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A sluggish stock market is hitting Canada's life insurers with a double whammy, as this week's quarterly reports from Manulife Financial Corp. (MFC-T) and its competitors will once again demonstrate to the chagrin of their shareholders.
Manulife, Canada's largest life insurer, will likely post a loss for the second quarter, while its two main competitors -- Great-West Lifeco Inc. (GWO-T) and Sun Life Financial Inc. (SLF-T) -- look set to report lower profits, in part because of the weakness of financial markets during the reporting period.
To be sure, rising insurance premiums and recent moves to exit unprofitable businesses will pad their core results. Even so, the macro environment has hammered the insurers' stock prices and prompted analysts to recommend bypassing them in favor of more expensive bank stocks.
"These guys are really struggling. The environment is just not one that favors insurance companies, flat out," said CIBC World Markets analyst Robert Sedran.
Under Canadian accounting rules, the insurers must constantly adjust their massive investment portfolios to make sure their investments are sufficient to pay off future payout obligations, some of which have very long lives. Negative market moves force them to take reserves out of profits.
That's where the second whammy comes into play as the results, which begin with Great-West Lifeco on Wednesday, will likely push capital levels for the group lower, and could prompt some companies to issue shares at depressed prices, analysts say.
Weak markets also hurt their wealth management businesses, as well as remaining portfolios of financial products that were conceived under much different market conditions.
In the second quarter, the S&P/TSX composite index fell 6.2 percent, while the yield on the benchmark U.S. 10-year Treasury fell 57 basis points to 1.64 from 2.21. The 10-year bond has fallen again in July, suggesting more pain in the third quarter.
Manulife, which posted a strong profit in the first quarter thanks to an early-year market rebound, is expected to post a loss of 48 cents a share, according to Thomson Reuters I/B/E/S, compared with a year-before profit of 26 cents a share.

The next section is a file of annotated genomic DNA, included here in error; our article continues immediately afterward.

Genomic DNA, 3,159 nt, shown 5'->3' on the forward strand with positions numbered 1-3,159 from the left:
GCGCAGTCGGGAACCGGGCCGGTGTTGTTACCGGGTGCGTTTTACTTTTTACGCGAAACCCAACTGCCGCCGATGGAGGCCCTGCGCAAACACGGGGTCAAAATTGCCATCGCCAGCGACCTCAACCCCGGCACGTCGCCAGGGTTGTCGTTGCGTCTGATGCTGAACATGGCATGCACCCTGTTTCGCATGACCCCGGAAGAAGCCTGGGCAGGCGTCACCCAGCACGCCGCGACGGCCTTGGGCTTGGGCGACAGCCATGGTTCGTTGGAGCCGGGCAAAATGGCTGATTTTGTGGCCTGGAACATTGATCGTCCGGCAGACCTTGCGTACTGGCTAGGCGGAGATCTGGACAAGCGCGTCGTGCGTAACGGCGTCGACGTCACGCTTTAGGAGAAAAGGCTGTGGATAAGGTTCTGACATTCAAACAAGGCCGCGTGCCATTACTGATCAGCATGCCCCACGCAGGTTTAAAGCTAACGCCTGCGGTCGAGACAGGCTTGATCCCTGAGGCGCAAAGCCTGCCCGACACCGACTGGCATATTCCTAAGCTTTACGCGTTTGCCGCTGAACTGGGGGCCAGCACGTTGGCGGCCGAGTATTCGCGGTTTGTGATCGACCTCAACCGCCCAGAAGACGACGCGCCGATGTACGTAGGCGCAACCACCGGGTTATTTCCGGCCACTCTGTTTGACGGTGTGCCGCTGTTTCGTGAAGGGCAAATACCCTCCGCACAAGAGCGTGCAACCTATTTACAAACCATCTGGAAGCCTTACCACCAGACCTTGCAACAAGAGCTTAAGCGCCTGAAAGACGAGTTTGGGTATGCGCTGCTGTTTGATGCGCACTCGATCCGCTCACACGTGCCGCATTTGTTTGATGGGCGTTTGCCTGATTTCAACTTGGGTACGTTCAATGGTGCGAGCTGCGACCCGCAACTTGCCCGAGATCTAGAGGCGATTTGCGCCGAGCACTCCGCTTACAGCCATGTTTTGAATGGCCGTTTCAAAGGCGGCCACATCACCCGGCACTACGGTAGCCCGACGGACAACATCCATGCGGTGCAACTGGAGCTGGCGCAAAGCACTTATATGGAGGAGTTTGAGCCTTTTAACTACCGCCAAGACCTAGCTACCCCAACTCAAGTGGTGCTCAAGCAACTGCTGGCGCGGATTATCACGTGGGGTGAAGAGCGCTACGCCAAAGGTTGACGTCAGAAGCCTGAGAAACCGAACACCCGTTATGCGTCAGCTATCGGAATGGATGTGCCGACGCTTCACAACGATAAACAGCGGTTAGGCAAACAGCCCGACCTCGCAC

Sun Life is expected to come in with a profit of 18 cents a share, down from a profit of 73 cents per share.
Great-West, which has the least market exposure of the group, expected to post a profit of 48 cents a share, down from 55 cents a share.
Industrial-Alliance Insurance and Financial Services Inc. (IAG-T), a smaller insurer that takes the bulk of its market-related hit in the fourth quarter, is expected to notch a profit of 59 cents a share. It earned 78 cents per share a year earlier.
"We see few positive catalysts coming out of second-quarter reporting," Barclays Capital analyst John Aiken said in a note.
"We expect weak reported earnings and declines in capital ratios," he said. "We believe investors will have to remain patient and cautious above all else."
The quarter will provide more evidence that the insurers' core businesses -- considered well managed with good growth prospects -- are decoupling from their market-driven earnings and share prices.
Weak markets have kept their stocks pinned well below the highs they reached before the 2007-09 financial crisis. Manulife is down nearly 77 percent from its 2007 record high, while the others are down at least 40 percent.
Even so, Manulife and Sun Life both have strong Canadian and U.S. presences and are both expanding in Asia.
Manulife, which owns U.S.-based John Hancock, earned 34 percent of its profit from its Asian division in 2011 and recently entered Cambodia, its 10th country on the continent.
Manulife has also submitted bids for parts of ING's Asian assets, which the Dutch company is in the process of selling, while Sun Life has been linked to interest in assets in the region.
Even so, the insurers' core businesses are not immune from the markets, which weaken their capital levels and make it less likely they would attempt large acquisitions in the current climate, analysts say.
Indeed, the quarterly results are expected to push capital levels down to a point at which insurers may have to consider issuing equity, an unattractive prospect with stock prices so low.
"The way I would characterize it is ... the macro variables are slowly bleeding capitalization in the industry," said National Bank Financial analyst Peter Routledge.
"The immediate reaction has been to fill that bleed with non-common forms of capital, such as preferred shares, subordinated debt. At some point, it will have to go to equity in order to maintain a stable healthy balance sheet."
Routledge expects Manulife to take an $800 million charge to lower its long-term investment assumptions and sees additional charges in the second half of the year.